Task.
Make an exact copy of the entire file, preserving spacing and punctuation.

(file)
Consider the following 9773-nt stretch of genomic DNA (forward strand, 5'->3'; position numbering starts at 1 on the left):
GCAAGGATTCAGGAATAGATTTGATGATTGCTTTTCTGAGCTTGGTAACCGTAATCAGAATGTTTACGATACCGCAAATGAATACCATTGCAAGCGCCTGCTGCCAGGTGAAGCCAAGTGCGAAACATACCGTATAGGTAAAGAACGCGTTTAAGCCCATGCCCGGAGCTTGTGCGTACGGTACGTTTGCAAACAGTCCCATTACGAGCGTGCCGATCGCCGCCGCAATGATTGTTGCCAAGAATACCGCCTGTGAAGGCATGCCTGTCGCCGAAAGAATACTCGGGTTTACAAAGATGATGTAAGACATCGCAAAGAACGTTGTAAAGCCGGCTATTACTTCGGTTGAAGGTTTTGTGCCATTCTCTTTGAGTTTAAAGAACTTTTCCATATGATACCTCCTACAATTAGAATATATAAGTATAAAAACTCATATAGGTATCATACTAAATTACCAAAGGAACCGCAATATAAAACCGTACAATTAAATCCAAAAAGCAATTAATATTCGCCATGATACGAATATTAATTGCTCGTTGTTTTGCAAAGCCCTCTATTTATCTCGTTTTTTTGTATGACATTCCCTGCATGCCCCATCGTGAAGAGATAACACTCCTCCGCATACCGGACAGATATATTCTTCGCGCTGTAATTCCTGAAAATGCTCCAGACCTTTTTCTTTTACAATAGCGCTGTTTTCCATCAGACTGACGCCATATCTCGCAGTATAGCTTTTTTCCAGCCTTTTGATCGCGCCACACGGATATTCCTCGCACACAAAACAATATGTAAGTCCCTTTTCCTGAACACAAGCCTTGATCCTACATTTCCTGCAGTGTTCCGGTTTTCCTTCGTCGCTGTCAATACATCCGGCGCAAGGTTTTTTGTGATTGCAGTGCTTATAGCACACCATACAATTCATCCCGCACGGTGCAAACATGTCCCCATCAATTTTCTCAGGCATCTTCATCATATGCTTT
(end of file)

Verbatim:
Consider the following 9773-nt stretch of genomic DNA (forward strand, 5'->3'; position numbering starts at 1 on the left):
GCAAGGATTCAGGAATAGATTTGATGATTGCTTTTCTGAGCTTGGTAACCGTAATCAGAATGTTTACGATACCGCAAATGAATACCATTGCAAGCGCCTGCTGCCAGGTGAAGCCAAGTGCGAAACATACCGTATAGGTAAAGAACGCGTTTAAGCCCATGCCCGGAGCTTGTGCGTACGGTACGTTTGCAAACAGTCCCATTACGAGCGTGCCGATCGCCGCCGCAATGATTGTTGCCAAGAATACCGCCTGTGAAGGCATGCCTGTCGCCGAAAGAATACTCGGGTTTACAAAGATGATGTAAGACATCGCAAAGAACGTTGTAAAGCCGGCTATTACTTCGGTTGAAGGTTTTGTGCCATTCTCTTTGAGTTTAAAGAACTTTTCCATATGATACCTCCTACAATTAGAATATATAAGTATAAAAACTCATATAGGTATCATACTAAATTACCAAAGGAACCGCAATATAAAACCGTACAATTAAATCCAAAAAGCAATTAATATTCGCCATGATACGAATATTAATTGCTCGTTGTTTTGCAAAGCCCTCTATTTATCTCGTTTTTTTGTATGACATTCCCTGCATGCCCCATCGTGAAGAGATAACACTCCTCCGCATACCGGACAGATATATTCTTCGCGCTGTAATTCCTGAAAATGCTCCAGACCTTTTTCTTTTACAATAGCGCTGTTTTCCATCAGACTGACGCCATATCTCGCAGTATAGCTTTTTTCCAGCCTTTTGATCGCGCCACACGGATATTCCTCGCACACAAAACAATATGTAAGTCCCTTTTCCTGAACACAAGCCTTGATCCTACATTTCCTGCAGTGTTCCGGTTTTCCTTCGTCGCTGTCAATACATCCGGCGCAAGGTTTTTTGTGATTGCAGTGCTTATAGCACACCATACAATTCATCCCGCACGGTGCAAACATGTCCCCATCAATTTTCTCAGGCATCTTCATCATATGCTTT